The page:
Why Global Citizens Should Care
Just like violence against Indigenous women and girls has been a quietened problem for many years, human trafficking is a secretive issue that must be addressed in order to improve gender equality and human rights. Join Global Citizen and take action now.

Human trafficking is a difficult issue to address — it’s a purposefully hidden practice affecting and exploiting millions around the world.

But despite its invisible nature, it’s abundantly clear that Indigenous women and girls are disproportionately affected in Canada. And human trafficking survivor Bridget Perrier wants everyone to know it.

Perrier, an Anishinaabe woman, was adopted in Thunder Bay, Ontario, when she was 5 weeks old by a non-Indigenous family in 1976 in the Sixties Scoop, CBC reported.

She was molested by a family friend when she was 8 years old and was surrendered to the Children’s Aid Society when she was 11. From there, she ended up in a group home, where older girls introduced her to the sex trade. She recalled the first time she was brought to a man’s house, where the girls told her to laugh, Perrier told CBC.

“The more you laughed, the more $100 bills were left under the Kleenex box,” Perrier said. “For a little girl, that's a lot of money.”

The same year, a woman who ran a brothel recruited Perrier.

Then, only 12 years old, Perrier said she was manipulated to stay, as the madam drew on her insecurities. She experienced many terrible events during this time of her life, including being held captive for 43 hours, during which time she was raped and tortured by a man. She had ventured out to make money outside of the brothel. She was 14.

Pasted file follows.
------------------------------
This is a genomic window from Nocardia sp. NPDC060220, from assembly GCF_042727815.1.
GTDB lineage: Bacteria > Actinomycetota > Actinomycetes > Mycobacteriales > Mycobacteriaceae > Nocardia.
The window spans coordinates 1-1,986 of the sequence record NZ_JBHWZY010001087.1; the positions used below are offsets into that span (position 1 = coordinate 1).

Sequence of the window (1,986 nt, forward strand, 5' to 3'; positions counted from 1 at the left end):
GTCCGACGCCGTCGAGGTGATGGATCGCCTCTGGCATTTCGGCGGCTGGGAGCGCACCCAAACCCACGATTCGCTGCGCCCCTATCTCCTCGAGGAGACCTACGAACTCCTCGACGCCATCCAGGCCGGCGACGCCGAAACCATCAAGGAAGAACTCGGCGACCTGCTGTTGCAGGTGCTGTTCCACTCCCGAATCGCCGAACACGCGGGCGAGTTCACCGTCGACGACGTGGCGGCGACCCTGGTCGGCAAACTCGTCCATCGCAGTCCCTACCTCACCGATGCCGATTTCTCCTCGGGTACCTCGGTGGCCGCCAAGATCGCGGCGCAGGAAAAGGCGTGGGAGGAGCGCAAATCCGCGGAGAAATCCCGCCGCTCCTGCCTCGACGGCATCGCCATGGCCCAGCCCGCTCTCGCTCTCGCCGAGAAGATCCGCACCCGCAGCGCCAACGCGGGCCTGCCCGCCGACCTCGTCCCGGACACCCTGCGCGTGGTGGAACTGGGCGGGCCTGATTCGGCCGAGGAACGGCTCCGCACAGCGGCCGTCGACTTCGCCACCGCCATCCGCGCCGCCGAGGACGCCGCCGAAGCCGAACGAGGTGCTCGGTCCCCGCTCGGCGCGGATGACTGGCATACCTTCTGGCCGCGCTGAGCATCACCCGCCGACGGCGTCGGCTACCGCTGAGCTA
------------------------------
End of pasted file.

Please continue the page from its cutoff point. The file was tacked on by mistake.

Perrier escaped and received medical help, including internal stitches. The man was found and received just two years in a federal penitentiary.

Following her time with the brothel, Perrier ended up working under a pimp, who moved her to Toronto, threatening her with violence, and beating her if she disobeyed him.

Sadly, Perrier’s story is not unique.

Human trafficking is hard to address in Canada and around the world, as collecting data is challenging.

In Canada, for instance, police services only reported 340 incidents of human trafficking in Canada in 2016, but the RCMP Criminal Intelligence estimated in the past that hundreds of thousands of people are trafficked in Canada every year. Between 2009 and 2016, 72% of human trafficking victims were under 25.

The majority of human trafficking court cases result in decisions of stayed or withdrawn, according to Statistics Canada.

The final report released earlier this month by the National Inquiry into Missing and Murdered Indigenous Women and Girls includes calls to action on sex trafficking, as it includes information on exploitation and human trafficking of Indigenous women and girls, including survivor testimonies.

Perrier warns that Indigenous women and girls are at greater risk for human trafficking. She said that she even avoided telling people she was Indigenous when she was in the sex trade, as she said Indigenous women experienced the worst violence. 

Her first child, a son she had when she was 16, had developed acute lymphoblastic leukemia at 9 months, and died when he was five. His death pushed her to find a way out.

“They think we're broken, but we're not,” Perrier said. “I have a good resilience, I just have a lot of fractures.”

In 1999, Perrier delivered her daughter and entered transitional housing at Nekenaan Second Stage Housing. She got her high school diploma, then studied social work at George Brown College. She co-founded Sex Trade 101, an anti-sex trafficking lobbying organization.

Now 43, Perrier lives in Toronto and advocates for support for survivors of human trafficking.


Demand Equity

Indigenous Women and Girls at Great Risk of Human Trafficking, Survivor Says

By Jackie Marchildon